The Tale of El Guapo


Part 9

El Guapo Out Waits the Cat

I’m still waiting for that cowardly orange cat to abandon his perch, and face his impending demise here on the ground. I wish I could tell the little girl’s mother to forget about getting anything out of the freezer for supper because tonight we dine on fresh meat.

That cat is so tenacious though. He has no concern whatsoever for his predicament. He’s trapped on top of the fencepost; jaws of certain death are waiting impatiently below; and yet he won’t stop grooming himself. I suppose even a cat wants to look his best for his own funeral.

“Come down, Cat, come down,” I call to him. “El Guapo wants to have you for supper.”

He responds by peering down upon me through one vacant eye, while he persists in meticulously grooming his chest.

It’s not even noon, but it seems like I’ve been waiting here all day. El Guapo is so bored! I wish Maggy were here: she’d know how to talk that dreadful cat down.

Maggy’s a skilled talker. She enjoys it. She prefers doing all the talking anytime we’re together; and that’s okay. Nothing I have to say is all that important anyway.

She enjoys rehearsing every little detail of every little thing that’s happened since she saw me last; and that’s okay too. Maggy has a beautiful voice. I could listen to her all long as she doesn’t ask any questions. It’s embarrassing when I haven’t the faintest notion of what she’s been going on about.

It’s so easy to just close my eyes and dream of her; she’s my best friend in the whole world. It seems she just gets prettier every day—I can’t wait for tomorrow. Oh-ho! I’ll have to be sure to tell her that when I see her. Little things like that seem to please her so. I have no idea why. It’s like she becomes my best friend all over again, though.

I’ll also try to tell her about that big ugly mess of a dog I saw on TV last night. A detailed description of that shag-nasty cur ought to leave her laughing. That should make her happy because she likes to laugh.

I enjoy seeing her happy. I really hate to see her sad. There are three rowdy dogs called Chopper, Spike and Percy; these guys are always making trouble. Maggy despises these “insolent louts,” and she isn’t afraid to express her contempt to their faces. I’m sure this doesn’t set too well with them because they’re always ready to throw some foul, crude comment at Maggy.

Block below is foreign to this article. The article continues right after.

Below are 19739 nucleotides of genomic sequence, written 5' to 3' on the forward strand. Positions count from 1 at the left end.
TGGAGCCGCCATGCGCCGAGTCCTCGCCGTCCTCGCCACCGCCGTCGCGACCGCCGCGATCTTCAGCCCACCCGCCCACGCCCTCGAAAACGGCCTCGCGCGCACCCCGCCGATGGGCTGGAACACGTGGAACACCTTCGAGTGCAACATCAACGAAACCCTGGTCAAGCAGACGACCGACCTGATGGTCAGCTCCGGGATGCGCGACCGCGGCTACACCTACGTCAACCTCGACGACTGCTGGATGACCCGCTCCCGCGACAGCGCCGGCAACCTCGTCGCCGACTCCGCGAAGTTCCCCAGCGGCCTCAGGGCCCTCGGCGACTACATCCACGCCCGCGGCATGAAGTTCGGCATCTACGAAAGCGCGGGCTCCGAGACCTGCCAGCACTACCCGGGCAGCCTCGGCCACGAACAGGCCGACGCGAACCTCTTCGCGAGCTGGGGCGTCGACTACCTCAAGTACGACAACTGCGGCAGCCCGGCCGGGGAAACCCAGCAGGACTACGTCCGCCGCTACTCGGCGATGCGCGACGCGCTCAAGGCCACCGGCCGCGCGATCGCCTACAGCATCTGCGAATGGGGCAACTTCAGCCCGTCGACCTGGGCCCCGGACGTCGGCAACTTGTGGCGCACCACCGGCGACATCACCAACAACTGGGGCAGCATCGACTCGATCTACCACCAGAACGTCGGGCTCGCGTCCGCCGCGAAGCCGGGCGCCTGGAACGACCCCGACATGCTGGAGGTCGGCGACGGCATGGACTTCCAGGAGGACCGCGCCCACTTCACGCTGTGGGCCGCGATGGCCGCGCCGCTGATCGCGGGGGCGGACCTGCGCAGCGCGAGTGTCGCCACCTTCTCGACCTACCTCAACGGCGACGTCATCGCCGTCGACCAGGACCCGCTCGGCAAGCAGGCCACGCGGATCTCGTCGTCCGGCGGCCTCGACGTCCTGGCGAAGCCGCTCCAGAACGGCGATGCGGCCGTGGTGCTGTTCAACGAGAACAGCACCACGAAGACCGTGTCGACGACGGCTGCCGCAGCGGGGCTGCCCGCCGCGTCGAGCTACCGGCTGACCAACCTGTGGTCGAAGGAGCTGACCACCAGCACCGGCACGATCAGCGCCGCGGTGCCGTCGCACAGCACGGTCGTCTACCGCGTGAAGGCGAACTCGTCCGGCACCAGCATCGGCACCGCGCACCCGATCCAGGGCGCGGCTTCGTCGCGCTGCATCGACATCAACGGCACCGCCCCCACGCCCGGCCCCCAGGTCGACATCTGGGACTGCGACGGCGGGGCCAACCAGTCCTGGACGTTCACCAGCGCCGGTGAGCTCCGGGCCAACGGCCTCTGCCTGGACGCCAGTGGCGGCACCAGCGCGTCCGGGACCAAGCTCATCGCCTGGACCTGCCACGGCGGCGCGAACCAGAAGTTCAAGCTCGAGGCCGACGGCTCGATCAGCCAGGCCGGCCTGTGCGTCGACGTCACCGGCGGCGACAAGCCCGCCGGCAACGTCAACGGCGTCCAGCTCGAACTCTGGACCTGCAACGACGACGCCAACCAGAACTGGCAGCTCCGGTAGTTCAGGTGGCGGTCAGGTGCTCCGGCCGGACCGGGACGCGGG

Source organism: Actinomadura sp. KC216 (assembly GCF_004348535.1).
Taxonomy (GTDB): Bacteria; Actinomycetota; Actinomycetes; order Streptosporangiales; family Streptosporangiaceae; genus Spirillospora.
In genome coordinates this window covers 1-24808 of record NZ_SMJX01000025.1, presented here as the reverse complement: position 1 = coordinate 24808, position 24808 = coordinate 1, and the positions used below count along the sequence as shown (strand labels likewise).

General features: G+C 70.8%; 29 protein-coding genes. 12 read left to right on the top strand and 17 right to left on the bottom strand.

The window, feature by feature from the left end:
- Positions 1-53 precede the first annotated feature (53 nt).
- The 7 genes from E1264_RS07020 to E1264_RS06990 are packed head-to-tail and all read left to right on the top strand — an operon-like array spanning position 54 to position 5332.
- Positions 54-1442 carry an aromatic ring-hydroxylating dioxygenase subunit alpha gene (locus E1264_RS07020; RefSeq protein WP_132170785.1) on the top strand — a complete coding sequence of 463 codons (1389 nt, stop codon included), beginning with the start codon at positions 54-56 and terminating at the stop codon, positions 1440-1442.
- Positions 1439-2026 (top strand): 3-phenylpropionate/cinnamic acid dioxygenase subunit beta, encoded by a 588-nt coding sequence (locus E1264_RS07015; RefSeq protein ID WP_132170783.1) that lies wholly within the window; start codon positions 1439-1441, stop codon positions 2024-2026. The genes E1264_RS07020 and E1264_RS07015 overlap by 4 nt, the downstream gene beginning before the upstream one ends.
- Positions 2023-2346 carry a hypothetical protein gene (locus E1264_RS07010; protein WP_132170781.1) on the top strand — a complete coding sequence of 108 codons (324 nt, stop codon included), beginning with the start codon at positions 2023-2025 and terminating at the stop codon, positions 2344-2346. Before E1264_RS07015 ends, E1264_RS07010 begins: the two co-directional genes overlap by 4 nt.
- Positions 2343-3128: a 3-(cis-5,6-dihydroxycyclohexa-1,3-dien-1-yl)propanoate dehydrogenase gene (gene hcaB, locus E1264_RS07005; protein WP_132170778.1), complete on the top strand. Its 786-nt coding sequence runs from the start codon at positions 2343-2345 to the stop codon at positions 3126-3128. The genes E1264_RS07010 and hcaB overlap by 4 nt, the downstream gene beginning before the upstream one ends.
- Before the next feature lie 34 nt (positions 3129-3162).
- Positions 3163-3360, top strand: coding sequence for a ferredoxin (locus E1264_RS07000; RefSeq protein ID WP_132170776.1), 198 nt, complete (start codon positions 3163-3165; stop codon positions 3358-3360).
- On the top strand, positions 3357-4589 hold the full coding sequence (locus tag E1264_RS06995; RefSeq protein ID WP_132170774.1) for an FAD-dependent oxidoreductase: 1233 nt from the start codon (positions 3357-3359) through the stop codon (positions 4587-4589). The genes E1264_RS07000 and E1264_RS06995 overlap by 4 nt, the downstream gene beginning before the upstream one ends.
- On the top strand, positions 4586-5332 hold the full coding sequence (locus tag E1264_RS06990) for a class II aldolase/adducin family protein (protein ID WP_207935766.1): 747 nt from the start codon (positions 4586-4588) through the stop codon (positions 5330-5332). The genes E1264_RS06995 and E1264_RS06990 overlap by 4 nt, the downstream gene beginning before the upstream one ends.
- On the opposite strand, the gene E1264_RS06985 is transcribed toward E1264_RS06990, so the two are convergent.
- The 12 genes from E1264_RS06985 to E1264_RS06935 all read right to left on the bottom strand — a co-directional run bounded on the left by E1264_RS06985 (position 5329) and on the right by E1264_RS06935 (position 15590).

A while back, Maggy and I were in the big city behind one of her favorite restaurants; she’s familiar with all the best places to eat. We were just finishing a fragmented meal of hamburgers, fries and assorted edibles, when Chopper, Spike and Percy appeared.

“Hey, Maggy! Are you supposed to be a dog, or a pineapple with legs?” they catcalled.

They shamelessly disparaged her because her thick, matted fur is riddled with stickers, twigs, sand burrs, cuckle burrs, goat-heads, and every grappling weed-seed common to West Texas.

It’s true that you can’t brush against Maggy without feeling the sharp end of a sticker, but that doesn’t give anyone license to deliberately hurt her feelings—not in front of me.

“Do you freely insult her so in my presence?” I snarl at them. “El Guapo intends to maim you! Prepare to be dismembered!”

Unleashing my fury, I expose my razor teeth and charge them. At least that was my intention. I churned my feet furiously, but I may as well have been standing still. Maggy’s jaws were firmly locked onto my collar, almost lifting me off the ground, and I wasn’t going anywhere. She’s quite strong for a girl.

“Let go of El Guapo! Let go of El Guapo!” I cried to her, but she only held tighter.

“Idit—yull-gonna-gt-kuld,” was all she could mumble with her mouth full of collar. Then she quite handily dragged me away in spite of my determined efforts to reach the three brutish dogs.

I watched helplessly as the three of them rolled on the ground, laughing and hooting at us, finally losing site of them as Maggy dragged me around the front corner of the restaurant. I had some choice words ready for them, but Maggy’s firm grip on my collar cut off any caustic retorts—and my air.

We were half-way down the street before she finally released me and let me breath again. When I complained about being prevented from soundly thrashing the threesome, she insisted that they were too many and too big for me to handle.

Too big for El Guapo! They are hardly any bigger than Maggy, that silly girl. The next time I encounter them, they will not be so lucky.

However, Maggy is not here today. There is only El Guapo and one stupid tabby cat, and it is past time for the stupid cat to receive his thrashing.

“Come down, Cat, come down,” I call out as I turn my eyes to the top of the fencepost. “What...!” is all I can utter in my complete astonishment.

There is no cat atop the fencepost. I turn a full circle, my eyes searching in disbelief, but there is no sign of the cat anywhere. He has escaped me.

Now I’m really depressed. Is it any wonder that I hate cats?

—El Guapo (rabid by choice)
(via ghost writer)

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